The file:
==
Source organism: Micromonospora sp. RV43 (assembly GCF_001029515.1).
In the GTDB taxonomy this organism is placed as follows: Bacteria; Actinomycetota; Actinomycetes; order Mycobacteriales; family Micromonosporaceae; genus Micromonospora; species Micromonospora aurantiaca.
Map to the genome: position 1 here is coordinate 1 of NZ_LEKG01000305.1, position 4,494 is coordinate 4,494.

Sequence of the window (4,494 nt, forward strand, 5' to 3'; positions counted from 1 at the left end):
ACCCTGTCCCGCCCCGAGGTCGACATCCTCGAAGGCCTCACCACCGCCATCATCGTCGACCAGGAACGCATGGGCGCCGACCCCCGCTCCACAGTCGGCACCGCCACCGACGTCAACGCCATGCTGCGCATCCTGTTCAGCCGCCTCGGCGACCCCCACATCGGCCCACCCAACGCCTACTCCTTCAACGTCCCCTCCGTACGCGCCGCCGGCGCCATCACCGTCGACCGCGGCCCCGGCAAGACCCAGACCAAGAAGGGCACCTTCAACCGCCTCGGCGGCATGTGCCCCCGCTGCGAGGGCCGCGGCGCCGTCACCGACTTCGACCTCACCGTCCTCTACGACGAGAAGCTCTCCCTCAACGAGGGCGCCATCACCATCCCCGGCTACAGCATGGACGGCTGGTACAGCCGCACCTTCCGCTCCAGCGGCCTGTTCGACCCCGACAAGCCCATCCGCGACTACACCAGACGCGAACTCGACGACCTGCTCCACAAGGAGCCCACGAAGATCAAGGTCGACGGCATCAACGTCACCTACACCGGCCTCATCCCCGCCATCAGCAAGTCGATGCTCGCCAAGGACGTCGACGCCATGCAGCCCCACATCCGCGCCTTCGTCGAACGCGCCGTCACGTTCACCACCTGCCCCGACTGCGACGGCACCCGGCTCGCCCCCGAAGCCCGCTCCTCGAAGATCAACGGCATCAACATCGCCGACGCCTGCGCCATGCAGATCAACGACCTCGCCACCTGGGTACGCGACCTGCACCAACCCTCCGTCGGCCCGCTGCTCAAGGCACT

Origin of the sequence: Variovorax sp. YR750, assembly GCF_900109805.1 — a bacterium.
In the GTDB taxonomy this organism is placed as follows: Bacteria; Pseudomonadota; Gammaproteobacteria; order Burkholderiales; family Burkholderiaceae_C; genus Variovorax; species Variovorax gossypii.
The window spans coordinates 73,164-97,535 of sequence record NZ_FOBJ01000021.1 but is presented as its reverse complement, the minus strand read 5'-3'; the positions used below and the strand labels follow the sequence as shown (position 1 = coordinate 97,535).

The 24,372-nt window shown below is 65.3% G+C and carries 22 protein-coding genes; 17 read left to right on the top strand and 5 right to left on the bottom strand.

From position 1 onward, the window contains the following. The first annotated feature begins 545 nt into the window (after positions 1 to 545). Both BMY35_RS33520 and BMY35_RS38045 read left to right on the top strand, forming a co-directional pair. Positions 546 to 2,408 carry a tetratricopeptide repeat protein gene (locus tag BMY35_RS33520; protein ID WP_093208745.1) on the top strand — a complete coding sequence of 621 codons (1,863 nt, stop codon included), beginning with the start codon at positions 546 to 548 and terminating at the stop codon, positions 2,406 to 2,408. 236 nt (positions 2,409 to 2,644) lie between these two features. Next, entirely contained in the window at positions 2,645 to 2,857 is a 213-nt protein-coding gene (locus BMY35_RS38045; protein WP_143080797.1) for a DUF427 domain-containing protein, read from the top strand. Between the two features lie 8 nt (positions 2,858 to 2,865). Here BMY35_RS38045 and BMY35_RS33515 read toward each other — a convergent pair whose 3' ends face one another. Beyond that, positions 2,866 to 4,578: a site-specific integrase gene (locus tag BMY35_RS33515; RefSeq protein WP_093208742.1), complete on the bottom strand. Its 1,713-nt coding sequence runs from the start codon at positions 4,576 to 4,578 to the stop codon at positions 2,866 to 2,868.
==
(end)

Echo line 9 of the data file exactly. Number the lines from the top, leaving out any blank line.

The 24,372-nt window shown below is 65.3% G+C and carries 22 protein-coding genes; 17 read left to right on the top strand and 5 right to left on the bottom strand.